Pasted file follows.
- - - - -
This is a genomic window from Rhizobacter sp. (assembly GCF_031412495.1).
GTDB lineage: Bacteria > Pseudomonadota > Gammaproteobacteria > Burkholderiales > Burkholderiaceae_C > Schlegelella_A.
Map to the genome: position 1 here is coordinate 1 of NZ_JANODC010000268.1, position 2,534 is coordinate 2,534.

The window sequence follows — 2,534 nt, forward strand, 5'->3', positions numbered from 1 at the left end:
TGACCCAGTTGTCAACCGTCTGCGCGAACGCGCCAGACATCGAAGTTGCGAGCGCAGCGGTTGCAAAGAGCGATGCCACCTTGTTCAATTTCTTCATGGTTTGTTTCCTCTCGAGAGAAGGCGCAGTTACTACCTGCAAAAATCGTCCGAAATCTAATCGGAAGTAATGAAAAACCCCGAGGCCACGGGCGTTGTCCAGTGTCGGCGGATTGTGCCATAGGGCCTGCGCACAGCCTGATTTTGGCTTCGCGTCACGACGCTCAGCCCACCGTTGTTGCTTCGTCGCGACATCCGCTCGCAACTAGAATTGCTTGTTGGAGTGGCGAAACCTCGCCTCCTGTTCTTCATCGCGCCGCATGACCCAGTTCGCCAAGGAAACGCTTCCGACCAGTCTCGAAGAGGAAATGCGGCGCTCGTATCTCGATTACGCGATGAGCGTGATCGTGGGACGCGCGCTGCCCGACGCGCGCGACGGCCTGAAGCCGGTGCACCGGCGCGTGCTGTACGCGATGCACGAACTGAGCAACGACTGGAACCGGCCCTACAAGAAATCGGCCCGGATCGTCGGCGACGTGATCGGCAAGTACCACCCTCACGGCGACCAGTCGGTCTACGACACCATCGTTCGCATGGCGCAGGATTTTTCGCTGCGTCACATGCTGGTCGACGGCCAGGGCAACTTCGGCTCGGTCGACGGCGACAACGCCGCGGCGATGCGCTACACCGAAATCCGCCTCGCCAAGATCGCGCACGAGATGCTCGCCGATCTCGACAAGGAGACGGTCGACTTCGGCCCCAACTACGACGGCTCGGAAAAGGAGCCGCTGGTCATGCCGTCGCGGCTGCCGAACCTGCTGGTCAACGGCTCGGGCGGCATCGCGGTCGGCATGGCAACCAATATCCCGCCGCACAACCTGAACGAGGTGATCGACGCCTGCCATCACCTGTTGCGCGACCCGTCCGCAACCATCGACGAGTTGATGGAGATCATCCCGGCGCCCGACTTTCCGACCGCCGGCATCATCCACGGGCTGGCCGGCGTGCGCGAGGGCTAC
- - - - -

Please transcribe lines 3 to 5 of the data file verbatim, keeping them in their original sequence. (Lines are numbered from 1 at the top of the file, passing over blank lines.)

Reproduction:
Map to the genome: position 1 here is coordinate 1 of NZ_JANODC010000268.1, position 2,534 is coordinate 2,534.

The window sequence follows — 2,534 nt, forward strand, 5'->3', positions numbered from 1 at the left end:
TGACCCAGTTGTCAACCGTCTGCGCGAACGCGCCAGACATCGAAGTTGCGAGCGCAGCGGTTGCAAAGAGCGATGCCACCTTGTTCAATTTCTTCATGGTTTGTTTCCTCTCGAGAGAAGGCGCAGTTACTACCTGCAAAAATCGTCCGAAATCTAATCGGAAGTAATGAAAAACCCCGAGGCCACGGGCGTTGTCCAGTGTCGGCGGATTGTGCCATAGGGCCTGCGCACAGCCTGATTTTGGCTTCGCGTCACGACGCTCAGCCCACCGTTGTTGCTTCGTCGCGACATCCGCTCGCAACTAGAATTGCTTGTTGGAGTGGCGAAACCTCGCCTCCTGTTCTTCATCGCGCCGCATGACCCAGTTCGCCAAGGAAACGCTTCCGACCAGTCTCGAAGAGGAAATGCGGCGCTCGTATCTCGATTACGCGATGAGCGTGATCGTGGGACGCGCGCTGCCCGACGCGCGCGACGGCCTGAAGCCGGTGCACCGGCGCGTGCTGTACGCGATGCACGAACTGAGCAACGACTGGAACCGGCCCTACAAGAAATCGGCCCGGATCGTCGGCGACGTGATCGGCAAGTACCACCCTCACGGCGACCAGTCGGTCTACGACACCATCGTTCGCATGGCGCAGGATTTTTCGCTGCGTCACATGCTGGTCGACGGCCAGGGCAACTTCGGCTCGGTCGACGGCGACAACGCCGCGGCGATGCGCTACACCGAAATCCGCCTCGCCAAGATCGCGCACGAGATGCTCGCCGATCTCGACAAGGAGACGGTCGACTTCGGCCCCAACTACGACGGCTCGGAAAAGGAGCCGCTGGTCATGCCGTCGCGGCTGCCGAACCTGCTGGTCAACGGCTCGGGCGGCATCGCGGTCGGCATGGCAACCAATATCCCGCCGCACAACCTGAACGAGGTGATCGACGCCTGCCATCACCTGTTGCGCGACCCGTCCGCAACCATCGACGAGTTGATGGAGATCATCCCGGCGCCCGACTTTCCGACCGCCGGCATCATCCACGGGCTGGCCGGCGTGCGCGAGGGCTAC